There are studies somewhere that the nerve sheathing in the brain required to enjoy reading doesn't really develop until 10-12. Gaming is a 25+ hobby because gaming is expensive. Books are in the $25-$40 range now. Some of the stuff I was buying in middle school in 91-91 was $12. Those children with access to gamer parents who will buy them books, still game. On the other hand money is tight for a lot of folks right now. Not sure many 11 year old have $40 of disposable income on a regular basis.
You're not figuring into your equation the rise in inflation. According to the US gov't, a $12 book in 1991 would cost almost $20 today. Figure that the book has better art, better production values, and might even be in color, and you're making out alright these days. :)

Hyrum.
 

MDarcy

Gamer for life
Validated User
I'm more inclined to think that RPGs, by their cooperative nature, are better enjoyed by a more mature crowd (25 and up, as sort of suggested above?). They play best when the participants exercise restraint, empathy, and an ability to move beyond their own ego in a way that is not often demonstrated (at least as far as I can see) in high schoolers and younger.
OG can correct me if I'm wrong, but I've always been under the impression that the typical gamer at the creation was in his 20s or 30s. My best memories of gaming in the late 70s/early 80s was in groups where I was the baby. As I've been pointing out a lot lately (because I think it's an important insight) RPGs stayed with me because they were the social activity I transitioned into adulthood with. That is, they were the first place adults treated me like a peer and not a kid.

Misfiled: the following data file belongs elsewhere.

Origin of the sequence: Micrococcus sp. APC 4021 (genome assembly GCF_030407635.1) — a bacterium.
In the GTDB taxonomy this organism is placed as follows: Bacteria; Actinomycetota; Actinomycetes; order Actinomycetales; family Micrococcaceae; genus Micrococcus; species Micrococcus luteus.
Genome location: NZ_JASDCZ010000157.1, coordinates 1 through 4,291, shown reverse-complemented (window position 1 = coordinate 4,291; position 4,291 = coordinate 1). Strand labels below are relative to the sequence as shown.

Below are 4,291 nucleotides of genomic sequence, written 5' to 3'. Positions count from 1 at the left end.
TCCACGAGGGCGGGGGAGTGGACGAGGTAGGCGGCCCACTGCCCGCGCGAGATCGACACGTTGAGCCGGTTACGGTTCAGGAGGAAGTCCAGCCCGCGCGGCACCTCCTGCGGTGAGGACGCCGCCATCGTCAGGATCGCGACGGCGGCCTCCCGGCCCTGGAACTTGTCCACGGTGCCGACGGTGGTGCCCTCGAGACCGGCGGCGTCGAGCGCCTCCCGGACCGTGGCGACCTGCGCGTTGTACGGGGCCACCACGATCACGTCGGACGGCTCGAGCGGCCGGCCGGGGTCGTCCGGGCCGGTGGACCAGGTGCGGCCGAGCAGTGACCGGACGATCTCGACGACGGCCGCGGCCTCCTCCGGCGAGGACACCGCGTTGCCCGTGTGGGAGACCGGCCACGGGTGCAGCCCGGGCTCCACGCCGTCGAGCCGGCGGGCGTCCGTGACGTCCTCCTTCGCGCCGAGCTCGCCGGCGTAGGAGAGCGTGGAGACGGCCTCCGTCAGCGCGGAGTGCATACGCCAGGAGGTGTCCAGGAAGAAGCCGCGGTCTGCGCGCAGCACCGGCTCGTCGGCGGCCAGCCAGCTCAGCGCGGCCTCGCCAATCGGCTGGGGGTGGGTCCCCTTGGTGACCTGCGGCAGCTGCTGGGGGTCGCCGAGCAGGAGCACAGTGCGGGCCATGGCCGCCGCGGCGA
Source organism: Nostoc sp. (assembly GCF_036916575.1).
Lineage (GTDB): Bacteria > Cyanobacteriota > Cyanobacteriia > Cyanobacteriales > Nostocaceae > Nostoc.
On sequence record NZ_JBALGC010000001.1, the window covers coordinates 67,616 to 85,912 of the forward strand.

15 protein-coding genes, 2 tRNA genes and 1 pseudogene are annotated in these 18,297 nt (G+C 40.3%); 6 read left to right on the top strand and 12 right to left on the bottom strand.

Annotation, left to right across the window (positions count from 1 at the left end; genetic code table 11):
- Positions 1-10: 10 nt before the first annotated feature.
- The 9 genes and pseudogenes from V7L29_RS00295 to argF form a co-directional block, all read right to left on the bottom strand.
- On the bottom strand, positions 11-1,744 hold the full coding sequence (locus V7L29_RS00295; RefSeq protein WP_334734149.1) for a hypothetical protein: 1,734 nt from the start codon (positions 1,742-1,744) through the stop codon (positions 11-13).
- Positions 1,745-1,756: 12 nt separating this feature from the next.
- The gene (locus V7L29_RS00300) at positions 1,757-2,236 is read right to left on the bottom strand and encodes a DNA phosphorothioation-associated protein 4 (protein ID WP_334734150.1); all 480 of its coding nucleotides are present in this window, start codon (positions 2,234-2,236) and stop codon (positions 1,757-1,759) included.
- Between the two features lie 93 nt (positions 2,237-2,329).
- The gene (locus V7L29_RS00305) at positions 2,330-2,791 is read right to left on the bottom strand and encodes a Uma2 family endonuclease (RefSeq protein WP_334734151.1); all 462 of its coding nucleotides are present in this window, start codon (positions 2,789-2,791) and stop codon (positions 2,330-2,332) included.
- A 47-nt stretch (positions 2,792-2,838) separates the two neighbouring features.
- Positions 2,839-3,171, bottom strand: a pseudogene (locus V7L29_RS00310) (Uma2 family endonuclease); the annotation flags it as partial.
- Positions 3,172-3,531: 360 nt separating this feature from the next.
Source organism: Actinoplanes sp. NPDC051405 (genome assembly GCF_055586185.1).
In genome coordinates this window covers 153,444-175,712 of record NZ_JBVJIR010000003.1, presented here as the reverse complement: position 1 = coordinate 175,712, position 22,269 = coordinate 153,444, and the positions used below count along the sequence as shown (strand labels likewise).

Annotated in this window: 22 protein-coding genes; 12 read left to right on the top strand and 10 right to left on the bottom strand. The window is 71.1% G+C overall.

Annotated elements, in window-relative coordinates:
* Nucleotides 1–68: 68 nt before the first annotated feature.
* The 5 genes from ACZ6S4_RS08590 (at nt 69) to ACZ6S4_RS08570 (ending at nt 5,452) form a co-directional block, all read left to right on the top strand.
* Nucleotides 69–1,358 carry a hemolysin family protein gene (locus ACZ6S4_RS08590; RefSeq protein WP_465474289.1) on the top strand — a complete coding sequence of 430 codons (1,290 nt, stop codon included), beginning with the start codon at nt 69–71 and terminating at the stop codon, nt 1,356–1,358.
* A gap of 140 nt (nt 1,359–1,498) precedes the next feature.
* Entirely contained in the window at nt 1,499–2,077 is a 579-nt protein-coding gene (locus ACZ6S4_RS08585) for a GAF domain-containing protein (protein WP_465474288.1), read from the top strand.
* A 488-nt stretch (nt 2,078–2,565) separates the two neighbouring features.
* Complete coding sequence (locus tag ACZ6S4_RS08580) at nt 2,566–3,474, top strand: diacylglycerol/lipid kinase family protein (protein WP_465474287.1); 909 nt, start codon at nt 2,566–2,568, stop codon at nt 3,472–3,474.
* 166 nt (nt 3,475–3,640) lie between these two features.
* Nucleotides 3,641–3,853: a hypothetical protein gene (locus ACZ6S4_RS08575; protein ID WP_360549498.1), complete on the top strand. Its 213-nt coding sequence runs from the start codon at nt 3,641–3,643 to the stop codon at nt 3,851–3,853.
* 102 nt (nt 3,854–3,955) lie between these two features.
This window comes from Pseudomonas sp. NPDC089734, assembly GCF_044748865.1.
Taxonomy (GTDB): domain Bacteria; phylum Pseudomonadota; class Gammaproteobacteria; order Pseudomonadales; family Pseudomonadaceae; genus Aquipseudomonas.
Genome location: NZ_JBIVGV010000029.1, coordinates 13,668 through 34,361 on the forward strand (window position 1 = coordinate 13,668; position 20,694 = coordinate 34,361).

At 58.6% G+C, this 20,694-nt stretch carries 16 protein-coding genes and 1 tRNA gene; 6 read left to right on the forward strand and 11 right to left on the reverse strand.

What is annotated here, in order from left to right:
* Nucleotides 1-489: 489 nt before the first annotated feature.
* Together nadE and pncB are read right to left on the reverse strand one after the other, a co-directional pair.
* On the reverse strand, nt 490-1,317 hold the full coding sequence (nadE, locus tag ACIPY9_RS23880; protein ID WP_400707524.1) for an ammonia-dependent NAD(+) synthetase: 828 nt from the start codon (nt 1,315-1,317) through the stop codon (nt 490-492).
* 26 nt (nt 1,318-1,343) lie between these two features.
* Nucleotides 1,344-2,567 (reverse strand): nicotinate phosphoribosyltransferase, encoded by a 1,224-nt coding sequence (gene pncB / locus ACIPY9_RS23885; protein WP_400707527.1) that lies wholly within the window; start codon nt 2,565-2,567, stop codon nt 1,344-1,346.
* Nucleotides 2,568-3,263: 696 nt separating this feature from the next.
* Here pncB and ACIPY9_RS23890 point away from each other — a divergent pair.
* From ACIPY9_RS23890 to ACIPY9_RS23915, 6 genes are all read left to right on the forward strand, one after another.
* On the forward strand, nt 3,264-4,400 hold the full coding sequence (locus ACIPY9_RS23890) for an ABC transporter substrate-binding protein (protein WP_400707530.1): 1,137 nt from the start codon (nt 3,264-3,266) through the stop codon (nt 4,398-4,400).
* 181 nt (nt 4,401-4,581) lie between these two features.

The worst thing to happen to the hobby was for it to become a teenage fad in the 80s. Not only for the reason most commonly cited: it created unrealistic expectations of how much money could be made in it but for a much more damaging reason in my opinion. It made it into a kids thing. Adults who play them must be losers because it's for kids.

To take OG's other games above: mah-jong and contract bridge. Most adults don't play them, but they don't think adults who do are odd.

So to me the future of the hobby is in groups of adults who reach out in various ways to teenagers other than their kids and provide that play where you sort out being part of an adult peer group.

As for the industry...for its future look to other niche hobbies and lifestyles: the SCA/boffer LARPs, the goth scene, etc. Lots of cottage industries doing professional work out of devotion to a scene/hobby and not to get rich. A handful actually making a living at it. That's most of our industry now but we don't want to admit that's the best we can expect.
 

Shane Cubis

Australian Legend
Validated User
For mine, the problems you're talking about here are the same problems currently being faced by, for example, the Australian Diplomacy hobby. The stalwarts of the group are aging, moving on, dropping out of the hobby...

...and no-one's making an effort to recruit new blood.

If you want to have new, young players of role-playing games, you can't expect them to buy the 4E core rules gift set and a set of dice on a whim, then invite their mates round to learn the game. Maybe that's how you did it back in the day, but it's supremely unlikely to happen now (for a variety of reasons, some mentioned above).

When I was (briefly) a casual primary school teacher, I set up a whole day of activities based around role-playing. It culminated in a simple dungeon, a slightly modified Fighting Fantasy rules system, each table of six kids containing a co-GM and five adventurers...and me at the front of the classroom, reading flavour text, drawing maps on the blackboard, using my co-GMs as callers for each party.

It was glorious chaos, and you better believe some of those kids wanted blank character sheets and a copy of my rules at the end of the day.

In short, if you wanna see a new generation of tabletop role-players, you gotta recruit them. Cos those that arise spontaneously are going to head straight for the compucomp.